Archive for November 25, 2011

Vice President Aaron Burr vs. Former Secretary of the Treasury Alexander Hamilton: the duel that shook the nation!

Posted in Uncategorized on November 25, 2011 by sheriffali

After the Congressional Supercommittee failed to reconcile its differences on budget reduction this week, many disappointed citizens may have the urge to reminisce on America’s Golden Days. But those looking back should be mindful of how far they let their gaze drift. At some points in US politics, the sword, or pistol, was mightier than the pen.

Nowadays, challenging someone to a duel sounds like a line from the latest Three Musketeers remake, but dueling used to play a part in American society – and Congress. According to a New York Times article from 1859, “all of the Congressional challenges that have been sent … do not exceed twenty-five in number, and not half so many as have been fought by members of the British Parliament.” The article continues in response to British criticism of “the state of civilization” inAmerica and gives a rational-sounding recount of dueling politicians until that point in time.

 

The first recorded duel involving a member of Congress was in 1777, all of a year after the signing of the Declaration of Independence. Army Officer Jackland McIntosh and Congressman Button Gwinnett (who actually signed the Declaration of Independence) squared off, and Gwinnett lost more than his honor. “The dispute was of a personal nature,” so the New York Times was hesitant to call it “a Congressional encounter, as it did not grow out of any act of either party connected with politics.”

At the time, such an “affair of honor” was increasingly commonplace inAmerica, after the practice was brought over by European nobles. Unlike their Atlantic counterparts, though, lower-class Americans elected to engage in gentlemen warfare. According to the PBS website, two servants of the same master, “Edward Doty and Edward Lester, of theMassachusettscolony, fought the first recorded American duel in 1621, just a year after the Pilgrims arrived atPlymouth.”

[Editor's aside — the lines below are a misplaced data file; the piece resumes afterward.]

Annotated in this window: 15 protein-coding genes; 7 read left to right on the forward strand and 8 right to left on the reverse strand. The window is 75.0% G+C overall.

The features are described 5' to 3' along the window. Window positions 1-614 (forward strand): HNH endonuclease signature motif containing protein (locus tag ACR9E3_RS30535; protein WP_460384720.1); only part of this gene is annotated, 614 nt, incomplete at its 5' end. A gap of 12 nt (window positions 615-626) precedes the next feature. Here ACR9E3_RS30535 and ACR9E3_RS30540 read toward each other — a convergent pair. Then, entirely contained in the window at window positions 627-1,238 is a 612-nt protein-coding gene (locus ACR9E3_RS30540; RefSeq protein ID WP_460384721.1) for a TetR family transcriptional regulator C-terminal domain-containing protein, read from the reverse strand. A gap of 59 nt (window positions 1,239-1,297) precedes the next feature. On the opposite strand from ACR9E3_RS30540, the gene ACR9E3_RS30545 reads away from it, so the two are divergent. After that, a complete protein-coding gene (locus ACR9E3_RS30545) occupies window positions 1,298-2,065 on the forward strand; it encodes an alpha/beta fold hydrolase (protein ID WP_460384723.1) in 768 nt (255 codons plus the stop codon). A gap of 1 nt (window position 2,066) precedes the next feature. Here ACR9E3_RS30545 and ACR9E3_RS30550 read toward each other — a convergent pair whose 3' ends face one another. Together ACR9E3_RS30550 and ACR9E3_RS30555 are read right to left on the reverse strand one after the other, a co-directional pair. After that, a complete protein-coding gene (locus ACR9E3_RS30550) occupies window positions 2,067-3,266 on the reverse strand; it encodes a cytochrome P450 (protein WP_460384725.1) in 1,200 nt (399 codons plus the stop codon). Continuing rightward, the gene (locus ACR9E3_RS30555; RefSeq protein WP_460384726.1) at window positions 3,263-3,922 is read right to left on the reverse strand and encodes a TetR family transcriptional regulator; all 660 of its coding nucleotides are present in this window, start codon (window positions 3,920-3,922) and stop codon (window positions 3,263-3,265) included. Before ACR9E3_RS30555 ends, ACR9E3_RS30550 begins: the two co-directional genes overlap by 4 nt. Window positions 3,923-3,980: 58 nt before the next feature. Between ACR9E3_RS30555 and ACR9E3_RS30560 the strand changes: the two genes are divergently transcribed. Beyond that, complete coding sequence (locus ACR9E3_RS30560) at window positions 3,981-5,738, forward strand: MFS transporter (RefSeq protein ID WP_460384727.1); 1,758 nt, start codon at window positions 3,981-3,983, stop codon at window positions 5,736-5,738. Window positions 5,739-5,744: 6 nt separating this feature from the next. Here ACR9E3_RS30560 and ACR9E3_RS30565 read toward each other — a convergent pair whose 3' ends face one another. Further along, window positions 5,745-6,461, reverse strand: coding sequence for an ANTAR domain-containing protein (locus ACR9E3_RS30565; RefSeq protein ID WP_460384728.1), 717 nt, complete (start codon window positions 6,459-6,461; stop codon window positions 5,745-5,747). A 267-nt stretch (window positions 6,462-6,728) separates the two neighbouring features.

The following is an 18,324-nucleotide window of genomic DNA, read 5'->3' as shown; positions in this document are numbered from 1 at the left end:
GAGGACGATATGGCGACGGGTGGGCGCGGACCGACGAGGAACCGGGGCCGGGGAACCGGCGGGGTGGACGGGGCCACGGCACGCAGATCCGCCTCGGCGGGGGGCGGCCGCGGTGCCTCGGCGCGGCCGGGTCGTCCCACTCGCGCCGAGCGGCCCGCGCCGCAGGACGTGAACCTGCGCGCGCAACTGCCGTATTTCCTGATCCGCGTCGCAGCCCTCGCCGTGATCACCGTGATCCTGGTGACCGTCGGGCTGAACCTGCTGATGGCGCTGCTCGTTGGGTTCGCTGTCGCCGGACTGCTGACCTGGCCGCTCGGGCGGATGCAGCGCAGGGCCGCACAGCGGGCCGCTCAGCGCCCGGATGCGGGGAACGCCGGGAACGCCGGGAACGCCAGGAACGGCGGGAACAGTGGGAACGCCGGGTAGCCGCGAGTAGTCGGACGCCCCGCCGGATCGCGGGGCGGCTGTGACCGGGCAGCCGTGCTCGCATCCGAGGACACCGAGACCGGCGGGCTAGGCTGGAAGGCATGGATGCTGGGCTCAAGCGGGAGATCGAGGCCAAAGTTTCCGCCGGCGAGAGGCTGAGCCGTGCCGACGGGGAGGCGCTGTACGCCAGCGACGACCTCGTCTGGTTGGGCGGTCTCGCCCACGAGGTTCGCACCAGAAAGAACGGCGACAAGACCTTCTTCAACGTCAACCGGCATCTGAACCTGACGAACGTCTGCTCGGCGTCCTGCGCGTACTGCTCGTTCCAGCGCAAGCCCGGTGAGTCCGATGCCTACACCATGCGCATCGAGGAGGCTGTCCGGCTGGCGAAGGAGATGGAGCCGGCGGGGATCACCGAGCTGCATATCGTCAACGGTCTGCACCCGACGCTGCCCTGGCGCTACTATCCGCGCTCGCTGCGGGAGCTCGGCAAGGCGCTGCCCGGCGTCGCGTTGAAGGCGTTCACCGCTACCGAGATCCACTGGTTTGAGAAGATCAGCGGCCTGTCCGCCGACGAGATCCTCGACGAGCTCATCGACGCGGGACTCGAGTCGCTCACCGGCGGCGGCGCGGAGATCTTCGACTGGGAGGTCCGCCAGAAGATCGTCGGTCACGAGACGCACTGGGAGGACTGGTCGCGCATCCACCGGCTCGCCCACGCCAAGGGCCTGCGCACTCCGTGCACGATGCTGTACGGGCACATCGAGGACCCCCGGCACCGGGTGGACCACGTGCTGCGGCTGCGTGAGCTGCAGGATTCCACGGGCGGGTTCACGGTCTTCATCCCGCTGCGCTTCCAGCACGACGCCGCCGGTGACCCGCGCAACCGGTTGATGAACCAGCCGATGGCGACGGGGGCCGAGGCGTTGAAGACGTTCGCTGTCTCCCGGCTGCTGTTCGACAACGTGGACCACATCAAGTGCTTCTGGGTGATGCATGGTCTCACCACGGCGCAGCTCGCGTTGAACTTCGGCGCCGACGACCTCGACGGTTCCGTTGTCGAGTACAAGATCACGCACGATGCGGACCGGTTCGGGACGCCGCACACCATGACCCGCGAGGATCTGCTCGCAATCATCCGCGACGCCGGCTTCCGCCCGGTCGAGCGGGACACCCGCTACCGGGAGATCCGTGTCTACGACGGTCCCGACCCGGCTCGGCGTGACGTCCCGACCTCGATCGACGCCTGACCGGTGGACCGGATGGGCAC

Dueling was a practice enjoyed all the way to the top of the society. Before becoming the seventh president and winding up on the 20 dollar bill, Andrew Jackson earned quite the name for himself as a skilled duelist, until an unfortunate encounter with Charles Dickinson (theTennesseehorse breeder, not the British novelist). At the time of the duel,Jacksonhad already served as aTennesseesenator and was practicing law, according to the History Channel website. What began as a bet on a horse race ended in Jackson and Dickinson crossing the border intoKentuckyin 1806 and exchanging fire.

As the duel began,Jacksontook a bullet in the chest next to his heart, but put pressure on the wound long enough to shoot back. His pistol misfired, and in a breach of etiquette,Jacksoncocked his pistol a second time and shotDickinsondead.Jackson’s fighting faux pas was a slight to his honor, but not enough to prevent him from later becoming president.

 

Not all politicians were so lucky. In 1804, a political duel shook the nation. Over a series of campaigns, Vice President Aaron Burr and former Secretary of the Treasury Alexander Hamilton engaged in a series of personal attacks. To settle the matter once and for all, Burr challengedHamiltonto a duel. They set the location outside ofWashington, where dueling was illegal, and met in the early morning hours nearWeehawken,New Jersey. What happened next isn’t entirely clear, according to the History Channel website. Some sayHamiltondeclared the duel immoral and merely fired into the air. Others say he took a shot at Burr and missed. What then ensued is irrefutable: Burr fired back, the bullet going throughHamilton’s stomach and lodging itself next to his spine. Within a day,Hamiltonwas dead.

The country was outraged to lose a man as notable as Hamilton, one ofAmerica’s Founding Fathers. Even though Burr was charged with murder inNew YorkandNew Jersey, his immunity as vice president prevented a conviction. By the time he finished his term, he had lost so much political standing that he devised a scheme to annex theLouisianaTerritoryand establish an independent government. When he marched a militia towardNew Orleansin 1806, though, he was charged with treason. He was later acquitted, but the public labeled him a traitor, and he left forEurope, never to return to American politics. In Burr’s case, political grievances caused the country a great hardship. If current Congressmen don’t take heed of history, they might find themselves making a similar mistake.

 

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